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05BANGKOK1345 Thai Customs Notifies Ports: Zero Percent Duty on Diebold’s ATM Machines

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This record is a partial extract of the original cable. The full text of the original cable is not available.

UNCLAS SECTION 01 OF 03 BANGKOK 001345

 

SIPDIS

 

SENSITIVE

 

COMMERCE FOR ITA: KBOYD, JBENDER AND JKELLY

 

STATE PLEASE PASS TO USTR FOR BWEISEL;EBRYAN;DKATZ

 

DEPT FOR EB AND EAP/BCLTV

 

E.O. 12958: N/A

TAGS: ETRD ECON TH

SUBJECT: Thai Customs Notifies Ports: Zero Percent Duty on

Diebold’s ATM Machines

 

REF: (A) 04 SECSTATE 162348 (B) 04 BANGKOK 5885 C) 04 BANGKOK

 

6447

 

– SENSITIVE BUT UNCLASSIFIED PLEASE PROTECT ACCORDINGLY –

 

¶1. (SBU) Summary: Thailand’s Customs Department informed

Econoff on February 18 that its November 1 ruling, that ATMs

that dispense cash as a core function are entitled to a zero

percent import tariff under the Information Technology

Agreement (ITA), had been distributed to Thailand’s ports in

January. The ruling benefits Diebold, which can expect a

refund within 2-3 months, but is a blow to IBM (which had

d

appealed the earlier Customs ruling) as its cash deposit

machines will be subject to a fifteen percent tariff. This

case highlights Thailand’s often protracted and opaque legal

mechanisms, and the need for effective dispute resolution

procedures in our prospective Free Trade Agreement. End

Summary.

 

¶2. (U) On February 18, Embassy representatives met with the

Customs Department’s Mr. Watana U-Thasoonthorn, Director,

Customs Procedures and Valuation Directorate. Econoff

thanked Mr. Watana for his work in resolving the Diebold

automatic teller machine (ATM) case and asked for an update.

(NOTE: In October 2003, Customs had assessed a fifteen

percent duty on Diebold’s imported ATMs rather than the zero

percent duty they had previously enjoyed as products under

the WTO’s Information Technology Agreement (ITA), deciding

that the machines were not ATMs if they did not carry out all

four functions of an ATM as outlined in the ITA’s Harmonized

System Explanatory Notes. Diebold was then required to post

a 15 percent deposit or bond to allow importation, preceding

formally contesting the finding. Diebold sought advocacy

through the USG, while IBM, whose ATM imports were also

affected, appealed the Customs ruling through Royal Thai

Government (RTG) channels. After learning of the case in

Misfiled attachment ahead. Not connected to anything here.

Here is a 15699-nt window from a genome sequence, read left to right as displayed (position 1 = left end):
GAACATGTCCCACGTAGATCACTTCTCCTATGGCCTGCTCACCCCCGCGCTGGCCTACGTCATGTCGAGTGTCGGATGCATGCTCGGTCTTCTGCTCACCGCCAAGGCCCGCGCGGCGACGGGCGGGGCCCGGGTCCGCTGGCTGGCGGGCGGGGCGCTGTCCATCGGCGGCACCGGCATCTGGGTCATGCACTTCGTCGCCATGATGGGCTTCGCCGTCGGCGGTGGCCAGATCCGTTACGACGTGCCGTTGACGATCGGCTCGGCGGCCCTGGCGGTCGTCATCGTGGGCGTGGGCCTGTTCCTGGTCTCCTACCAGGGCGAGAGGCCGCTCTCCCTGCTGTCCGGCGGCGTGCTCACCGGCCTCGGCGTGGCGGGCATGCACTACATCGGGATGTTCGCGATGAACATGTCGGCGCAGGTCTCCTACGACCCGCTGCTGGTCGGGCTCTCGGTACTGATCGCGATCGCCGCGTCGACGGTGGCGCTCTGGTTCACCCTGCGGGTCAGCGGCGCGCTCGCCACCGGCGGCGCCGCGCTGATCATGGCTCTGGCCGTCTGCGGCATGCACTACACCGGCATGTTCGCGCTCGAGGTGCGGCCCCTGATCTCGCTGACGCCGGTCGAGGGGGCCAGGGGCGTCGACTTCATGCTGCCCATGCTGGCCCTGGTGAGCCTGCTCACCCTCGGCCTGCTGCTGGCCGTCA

July and delivering points in Ref A to Customs in August,

Customs Deputy Director General Manat made emboffs a firm

commitment that Customs would reverse its earlier decision

and “fix this problem.” (Ref B). In September DDG Manat

provided emboffs with the Ministry of Finance’s (MOF) Fiscal

Policy Office opinion that ATMs without all four functions

are entitled to a tariff exemption under the ITA (Ref C),

saying it paved the way for a swift and favorable ruling by

the Customs Committee on IBM’s appeal. However, those

expectations were revealed to be premature, as wrangling

continued within Customs with the influential official who

had made the original determination. Customs then solicited

opinions from Customs officials of other countries, including

the US, on their practices regarding ATMs.)

 

¶3. (SBU) Director Watana noted that on November 1, 2004 the

Customs Committee ruled that a machine need not carry out all

four functions to be considered an ATM under the ITA, but

that it must dispense money as a core function to benefit

from tariff exemption under the ITA. (NOTE: This ruling

mirrors rulings of U.S. Customs and tariff treatment of ATMs

imported into the U.S.) The ruling benefits Diebold (which

Watana said should receive a refund of the duties paid within

2-3 months) but not IBM, which imports deposit only machines

that are now subject to a 15 percent tariff. Watana further

explained that the Customs Committee ruling had been

circulated in January to both the MOF’s Revenue Department

and Customs officials at the ports, removing the appellant’s

name (IBM) from those copies in view of privacy issues. At

Econoff’s request, Watana provided a Thai language copy of

the November 1 ruling circulated to the ports. Post’s

informal translation of the ruling, and the cover letters to

the Revenue Department and Port Customs Bureaus, appears at

the end of this message.

 

¶4. (SBU) Comment: This outcome is great news for Diebold and

its American workforce. In reviewing the long and winding

road that we have traveled to reach this resolution, we draw

several lessons: first, for U.S. firms encountering customs

problems, there is great efficacy in getting the Embassy

involved early in the process. Second, a thorough

understanding of U.S. tariff treatment is highly desirable,

since Thai authorities pay close attention to — and not

infrequently emulate — U.S. practices. Finally, the lack of

transparent procedures reminds us anew of the need for

effective dispute resolution mechanisms in our prospective

FTA. End Comment.

 

¶7. (SBU) [Begin Text.] Memorandum

 

From:Standard Procedure and Customs Valuation

Directorate (SPCVD)

Ref:Gor Kor 0519 (Kor)/0056

Date:Jan 14, 2005

Subject:Notification of the Appeal Ruling

 

To:Deputy Director-General Responsible for Tariff

Collection

 

1)Background:

In accordance with the Valuation Appeal Committee’s ruling

during the 4th/2004 meeting dated November 1, 2004 regarding